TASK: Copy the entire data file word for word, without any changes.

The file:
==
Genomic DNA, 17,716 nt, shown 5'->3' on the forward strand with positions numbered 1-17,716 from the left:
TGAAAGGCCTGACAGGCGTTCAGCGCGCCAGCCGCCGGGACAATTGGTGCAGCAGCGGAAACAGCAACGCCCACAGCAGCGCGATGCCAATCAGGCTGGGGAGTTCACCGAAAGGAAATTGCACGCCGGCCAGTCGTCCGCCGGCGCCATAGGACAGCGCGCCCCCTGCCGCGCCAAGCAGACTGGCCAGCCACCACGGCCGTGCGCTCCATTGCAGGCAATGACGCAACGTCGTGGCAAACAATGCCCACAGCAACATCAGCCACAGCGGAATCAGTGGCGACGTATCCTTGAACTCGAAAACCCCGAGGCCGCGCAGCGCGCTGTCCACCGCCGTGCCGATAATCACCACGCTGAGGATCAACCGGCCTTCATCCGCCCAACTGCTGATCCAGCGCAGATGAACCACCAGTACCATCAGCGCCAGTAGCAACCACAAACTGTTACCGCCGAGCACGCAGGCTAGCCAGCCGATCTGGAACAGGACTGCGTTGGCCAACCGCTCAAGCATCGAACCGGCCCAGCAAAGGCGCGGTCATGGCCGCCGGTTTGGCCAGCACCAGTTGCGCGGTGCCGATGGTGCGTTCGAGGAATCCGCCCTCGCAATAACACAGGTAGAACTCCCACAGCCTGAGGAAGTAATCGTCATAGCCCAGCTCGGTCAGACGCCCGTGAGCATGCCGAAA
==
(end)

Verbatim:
Genomic DNA, 17,716 nt, shown 5'->3' on the forward strand with positions numbered 1-17,716 from the left:
TGAAAGGCCTGACAGGCGTTCAGCGCGCCAGCCGCCGGGACAATTGGTGCAGCAGCGGAAACAGCAACGCCCACAGCAGCGCGATGCCAATCAGGCTGGGGAGTTCACCGAAAGGAAATTGCACGCCGGCCAGTCGTCCGCCGGCGCCATAGGACAGCGCGCCCCCTGCCGCGCCAAGCAGACTGGCCAGCCACCACGGCCGTGCGCTCCATTGCAGGCAATGACGCAACGTCGTGGCAAACAATGCCCACAGCAACATCAGCCACAGCGGAATCAGTGGCGACGTATCCTTGAACTCGAAAACCCCGAGGCCGCGCAGCGCGCTGTCCACCGCCGTGCCGATAATCACCACGCTGAGGATCAACCGGCCTTCATCCGCCCAACTGCTGATCCAGCGCAGATGAACCACCAGTACCATCAGCGCCAGTAGCAACCACAAACTGTTACCGCCGAGCACGCAGGCTAGCCAGCCGATCTGGAACAGGACTGCGTTGGCCAACCGCTCAAGCATCGAACCGGCCCAGCAAAGGCGCGGTCATGGCCGCCGGTTTGGCCAGCACCAGTTGCGCGGTGCCGATGGTGCGTTCGAGGAATCCGCCCTCGCAATAACACAGGTAGAACTCCCACAGCCTGAGGAAGTAATCGTCATAGCCCAGCTCGGTCAGACGCCCGTGAGCATGCCGAAA